trie = 1*dispatch-table dispatch-table = prefix-part ; a common prefix for the node and its children 1*value-part ; 1 or more values or pointers to children end-of-table-value ; signals the end of the table prefix-part = *%b1 ; 0 or more 1 bits indicating the prefix length %b0 ; 0 bit to indicate the end of the length encoding prefix-characters ; the actual prefix characters value-part = huffman-character node-value ; table with the node value and pointers to children node-value = node-entry ; preload entry for the hostname at this node / node-pointer ; a bit offset pointing to another dispatch ; table node-entry = preloaded-entry ; encoded preload configuration for one ; hostname (see section below) node-pointer = long-bit-offset / short-bit-offset long-bit-offset = %b1 ; 1 bit indicates long form will follow 4BIT ; 4 bit number indicating bit length of the offset 8*22BIT ; offset encoded as an n bit number (see above) ; where n is the offset length (see above) + 8 short-bit-offset = %b0 ; 0 bit indicates short form will follow 7BIT ; offset as a 7 bit number terminal-value = huffman-character ; ASCII value 0x00 encoded using Huffman end-of-table-value = huffman-character ; ASCII value 0x7F encoded using Huffman prefix-characters = *huffman-character huffman-character = 1*BIT
The entries are encoded using a variable length encoding. Each entry is made up of 4 parts, one for each supported policy. The length of these parts depends on the actual configuration, some field will be omitted in some cases.
The binary format for an entry is defined by the following ABNF.
preloaded-entry = BIT ; simple entry flag [hsts-part hpkp-part expect-ct-part expect-staple-part] ; policy specific parts are only ; present when the simple entry flag ; is set to 0 and omitted otherwise hsts-part = include-subdomains ; HSTS includeSubdomains flag BIT ; whether to force HTTPS hpkp-part = BIT ; whether to enable pinning [pinset-id] ; only present when pinning is enabled [include-subdomains] ; HPKP includeSubdomains flag, only ; present when pinning is enabled and ; HSTS includeSubdomains is not used hpkp-pinset-id = array-index expect-ct-part = BIT ; whether to enable Expect-CT [report-uri-id] ; only present when Expect-CT is enabled expect-staple-part = BIT ; whether to enable Expect-Staple [include-subdomains report-uri-id] ; Expect-Staple includeSubdomains flag and ; report-uri, only present when ; Expect-Staple is enabled report-uri-id = array-index include-subdomains = BIT array-index = 4BIT ; a 4 bit number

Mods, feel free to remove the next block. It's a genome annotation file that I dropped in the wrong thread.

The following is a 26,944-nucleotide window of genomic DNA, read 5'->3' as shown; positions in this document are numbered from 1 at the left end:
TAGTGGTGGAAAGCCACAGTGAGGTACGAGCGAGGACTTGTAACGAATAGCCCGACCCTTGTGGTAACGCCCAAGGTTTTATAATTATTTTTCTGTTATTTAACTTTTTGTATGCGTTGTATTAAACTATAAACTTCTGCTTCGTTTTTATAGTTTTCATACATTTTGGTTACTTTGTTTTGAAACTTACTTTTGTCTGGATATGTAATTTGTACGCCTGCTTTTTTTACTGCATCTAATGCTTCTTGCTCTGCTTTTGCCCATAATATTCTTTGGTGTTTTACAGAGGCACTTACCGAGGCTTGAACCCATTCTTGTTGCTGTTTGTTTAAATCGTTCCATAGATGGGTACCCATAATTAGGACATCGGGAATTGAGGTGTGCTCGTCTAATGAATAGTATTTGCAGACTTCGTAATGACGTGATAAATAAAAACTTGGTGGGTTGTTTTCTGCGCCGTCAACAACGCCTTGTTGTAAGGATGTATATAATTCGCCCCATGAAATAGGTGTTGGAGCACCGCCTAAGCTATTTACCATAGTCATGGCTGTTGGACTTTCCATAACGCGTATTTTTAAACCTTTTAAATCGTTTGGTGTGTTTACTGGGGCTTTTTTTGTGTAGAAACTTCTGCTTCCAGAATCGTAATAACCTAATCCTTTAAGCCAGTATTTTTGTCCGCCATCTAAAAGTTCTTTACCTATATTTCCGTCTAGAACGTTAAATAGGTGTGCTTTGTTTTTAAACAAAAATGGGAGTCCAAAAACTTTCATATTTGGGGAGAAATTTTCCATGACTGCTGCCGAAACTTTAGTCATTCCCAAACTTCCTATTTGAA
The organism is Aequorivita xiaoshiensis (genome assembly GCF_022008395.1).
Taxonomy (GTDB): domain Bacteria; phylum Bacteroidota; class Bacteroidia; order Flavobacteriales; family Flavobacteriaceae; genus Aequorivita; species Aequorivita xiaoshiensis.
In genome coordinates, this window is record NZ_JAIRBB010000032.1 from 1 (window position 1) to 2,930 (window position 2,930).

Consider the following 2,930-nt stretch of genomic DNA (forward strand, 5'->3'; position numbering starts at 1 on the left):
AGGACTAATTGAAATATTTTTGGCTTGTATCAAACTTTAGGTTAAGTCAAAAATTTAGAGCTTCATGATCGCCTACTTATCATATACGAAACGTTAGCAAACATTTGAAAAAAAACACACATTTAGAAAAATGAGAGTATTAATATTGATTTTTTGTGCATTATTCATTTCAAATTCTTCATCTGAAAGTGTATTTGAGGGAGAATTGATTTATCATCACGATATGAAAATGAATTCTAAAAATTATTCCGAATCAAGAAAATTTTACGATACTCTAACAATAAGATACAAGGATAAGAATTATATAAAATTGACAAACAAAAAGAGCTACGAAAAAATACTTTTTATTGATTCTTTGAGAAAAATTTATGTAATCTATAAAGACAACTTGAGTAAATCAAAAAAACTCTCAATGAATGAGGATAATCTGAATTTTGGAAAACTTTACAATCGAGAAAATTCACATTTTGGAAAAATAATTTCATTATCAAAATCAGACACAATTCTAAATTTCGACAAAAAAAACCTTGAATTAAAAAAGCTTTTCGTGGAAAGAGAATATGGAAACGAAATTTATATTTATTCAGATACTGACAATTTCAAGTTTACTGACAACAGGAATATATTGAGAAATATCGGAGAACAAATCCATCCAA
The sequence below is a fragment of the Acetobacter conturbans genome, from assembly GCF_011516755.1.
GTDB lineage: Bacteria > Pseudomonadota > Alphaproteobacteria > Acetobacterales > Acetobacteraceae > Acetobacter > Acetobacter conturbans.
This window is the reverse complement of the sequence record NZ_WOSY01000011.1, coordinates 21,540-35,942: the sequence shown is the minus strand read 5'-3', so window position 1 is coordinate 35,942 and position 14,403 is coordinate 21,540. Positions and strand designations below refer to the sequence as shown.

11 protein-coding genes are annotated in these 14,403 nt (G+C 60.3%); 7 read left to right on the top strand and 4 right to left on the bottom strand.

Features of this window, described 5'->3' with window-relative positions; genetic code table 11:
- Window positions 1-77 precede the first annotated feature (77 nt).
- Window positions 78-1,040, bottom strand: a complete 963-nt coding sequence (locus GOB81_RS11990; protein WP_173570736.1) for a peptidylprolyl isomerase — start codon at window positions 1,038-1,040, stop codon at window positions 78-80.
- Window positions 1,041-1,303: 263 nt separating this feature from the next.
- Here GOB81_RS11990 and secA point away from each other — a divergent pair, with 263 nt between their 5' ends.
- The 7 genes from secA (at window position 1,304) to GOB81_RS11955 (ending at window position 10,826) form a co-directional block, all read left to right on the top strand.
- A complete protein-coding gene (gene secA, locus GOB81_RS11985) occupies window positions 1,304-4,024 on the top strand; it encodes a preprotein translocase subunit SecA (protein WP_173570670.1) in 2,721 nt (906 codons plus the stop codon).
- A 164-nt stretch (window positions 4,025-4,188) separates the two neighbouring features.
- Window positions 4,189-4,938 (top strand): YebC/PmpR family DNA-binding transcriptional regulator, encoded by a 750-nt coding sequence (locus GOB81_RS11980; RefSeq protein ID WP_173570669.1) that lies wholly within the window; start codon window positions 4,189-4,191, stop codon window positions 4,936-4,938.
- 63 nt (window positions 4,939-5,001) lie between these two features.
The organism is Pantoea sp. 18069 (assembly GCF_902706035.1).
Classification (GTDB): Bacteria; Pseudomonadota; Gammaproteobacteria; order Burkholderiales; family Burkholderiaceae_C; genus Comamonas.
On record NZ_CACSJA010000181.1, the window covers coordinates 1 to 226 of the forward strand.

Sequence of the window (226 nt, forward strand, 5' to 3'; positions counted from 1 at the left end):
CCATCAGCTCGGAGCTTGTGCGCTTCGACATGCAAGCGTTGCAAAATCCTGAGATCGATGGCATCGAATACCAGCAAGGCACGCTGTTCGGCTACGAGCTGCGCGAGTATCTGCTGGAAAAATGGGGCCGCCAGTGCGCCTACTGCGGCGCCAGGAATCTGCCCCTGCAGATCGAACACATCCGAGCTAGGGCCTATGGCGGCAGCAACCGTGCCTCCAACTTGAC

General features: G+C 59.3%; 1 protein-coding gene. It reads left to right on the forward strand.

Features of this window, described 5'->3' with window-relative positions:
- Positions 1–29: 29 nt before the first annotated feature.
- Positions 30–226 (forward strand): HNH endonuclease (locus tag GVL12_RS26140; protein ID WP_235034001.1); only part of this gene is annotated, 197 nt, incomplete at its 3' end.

The array-index values are indices in the associated arrays:
net::TransportSecurityStateSource::expect_ct_report_urisfor Expect-CT's report-uri-id
net::TransportSecurityStateSource::expect_staple_report_urisfor Expect-Staple's report-uri-id.
The majority of entries on the preload list are submitted through hstspreload.org and share the same policy configuration (HSTS + includeSubdomains only). To safe space, these entries (called simple entries) use a shorter encoding where the first bit (simple entry flag) is set to 1 and the rest of the configuration is omitted.
The generator code has its own unittests in the
The encoder and decoder for the preload format life in different places and are tested by end-to-end tests (
net/http/transport_security_state_unittest.cc. The tests use their own preload lists, the data structures for these lists are generated in the same way as for the official Chromium list.
All these tests are part of the
net_unittests (except for
TransportSecurityStateStaticTest) should not depend on the real preload list. If you are writing tests that require a static transport security state use
transport_security_state_static_unittest_default.json instead. Tests can override the active preload list by calling